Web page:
Dispute Resolution Legal Services

Disputes and dispute resolution are a fact of modern life. Understanding and dealing with a dispute in a professional and commercial way has never been more important.

At Clay & Associates Advocates, we act for a broad spectrum of individual and commercial clients in a wide range of complex disputes.

Contact us today for dispute resolution legal support.

Dispute Resolution Lawyers


We act for a broad spectrum of individual and commercial clients in a wide range of complex disputes. Our specialist team of litigators has particular expertise in the following areas:

  • Commercial and Contract Disputes
  • Shareholder and Director Disputes
  • Professional Negligence
  • Land and Property Disputes
  • Financial Services Disputes
  • Trust and Estate Disputes
  • Insolvency Litigation
  • International and Cross-Border Disputes
  • Reputation and Media

So whatever your problem or situation, our highly-trained and experienced team has seen it all before. To get started, please contact us to discuss your requirements and arrange a legal assessment.

Choose Us


Before any fees, we’ll first schedule a consultation to listen and learn more about your situation.

The session is an hour long, and there are no obligations to engage our services afterward.

As part of the consultation, we’ll lean on our years of experience as Dispute Resolution lawyers to suggest the best solution for you or your business.

Often our clients are keen to preserve a commercial or personal relationship and/or avoid the adverse publicity that may accompany a dispute. In these circumstances we are able to work with our clients to avoid the courtroom and instead explore other practical and cost effective avenues to resolve disputes, including mediation or other forms of alternative dispute resolution (ADR).


Nextgen Mall, 3rd Floor, Suite 34, Nairobi.
Mon-Fri: 8 am – 5 pm

Frequently Asked Questions

What is Dispute Resolution?

This is the process of acknowledging and facilitating a solution to a problem usually through courts of law, otherwise known as litigation, but with alternatives such as arbitration, mediation, negotiation, and traditional African resolution mechanisms.

What is the Dispute Resolution Process in Kenya?

Usually, litigation is the preferred approach, this would involve writing a demand letter to the non-aggrieved party and demanding that the dispute is made right or resolved.

Should this fail, then you would need to approach an Advocate to prepare court documents known as pleadings for filing of the law suit before a court of law.

Thereafter, the matter will be mentioned to confirm that the other party is aware of the suit. The case will then proceed to hearing before a final determination is made through a judgment.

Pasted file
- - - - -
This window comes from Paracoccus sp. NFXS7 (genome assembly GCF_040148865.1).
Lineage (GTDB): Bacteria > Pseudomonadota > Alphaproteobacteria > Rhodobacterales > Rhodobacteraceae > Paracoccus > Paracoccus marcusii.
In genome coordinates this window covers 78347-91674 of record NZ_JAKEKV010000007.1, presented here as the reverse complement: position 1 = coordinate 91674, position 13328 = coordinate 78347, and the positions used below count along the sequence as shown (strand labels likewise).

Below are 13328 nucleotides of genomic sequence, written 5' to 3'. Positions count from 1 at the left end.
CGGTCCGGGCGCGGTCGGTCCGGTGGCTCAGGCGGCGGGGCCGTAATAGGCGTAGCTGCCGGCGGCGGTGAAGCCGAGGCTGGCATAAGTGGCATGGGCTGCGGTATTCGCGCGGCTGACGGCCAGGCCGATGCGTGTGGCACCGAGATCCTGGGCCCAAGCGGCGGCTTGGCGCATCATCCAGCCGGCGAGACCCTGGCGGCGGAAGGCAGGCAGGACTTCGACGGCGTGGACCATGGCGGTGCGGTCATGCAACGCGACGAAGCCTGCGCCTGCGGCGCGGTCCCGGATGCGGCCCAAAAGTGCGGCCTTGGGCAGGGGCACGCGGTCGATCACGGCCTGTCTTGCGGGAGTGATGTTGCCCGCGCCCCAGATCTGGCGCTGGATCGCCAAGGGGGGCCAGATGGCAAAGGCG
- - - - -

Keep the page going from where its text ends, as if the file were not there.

What are the Costs for Dispute Resolution in Kenya?

Dispute resolution costs are in two broad categories:

  • Legal Fees; and
  • Court Fees.

Legal fees are determined by the Advocates Remuneration Order, 2014. A copy can be found here.

Court fees are determined by the Chief Justice and amended from time to time. They are determined primarily on the value of the dispute although there are also other factors that can determine court fees in Kenya. Please get in touch to find out more.

What are the 4 types of dispute resolution in Kenya?

In Kenya, there are several types of dispute resolution mechanisms available. Here are four commonly used types of dispute resolution in Kenya:

1. Litigation: Litigation is the formal process of resolving disputes through the court system. In Kenya, the court system includes various levels, such as the Magistrates’ Courts, High Court, Court of Appeal, and the Supreme Court. Litigation involves presenting arguments, evidence, and legal submissions to a judge or magistrate who will make a binding decision on the matter.

2. Arbitration: Arbitration is a private form of dispute resolution where parties agree to have their dispute resolved by an arbitrator or a panel of arbitrators instead of going to court. The arbitrator’s decision, known as an award, is usually binding on the parties. In Kenya, the Arbitration Act governs the arbitration process.

3. Mediation: Mediation is a voluntary and confidential process in which an impartial third party, the mediator, facilitates negotiations between disputing parties to help them reach a mutually acceptable resolution. The mediator does not make a decision but assists the parties in finding common ground. Mediation in Kenya is primarily governed by the Mediation Act.

4. Alternative Dispute Resolution (ADR): ADR refers to various methods of resolving disputes outside of the traditional court system, including negotiation, mediation, arbitration, and other informal processes. ADR methods aim to provide parties with more flexibility and control over the resolution process. The judiciary in Kenya encourages the use of ADR to expedite and streamline dispute resolution.

It’s worth noting that the specific choice of dispute resolution method may depend on the nature of the dispute, the preferences of the parties involved, and any contractual agreements or laws applicable to the dispute. Each method has its own advantages and considerations, so it is important to carefully evaluate the options and seek legal advice when deciding on the most suitable approach for a particular dispute in Kenya.

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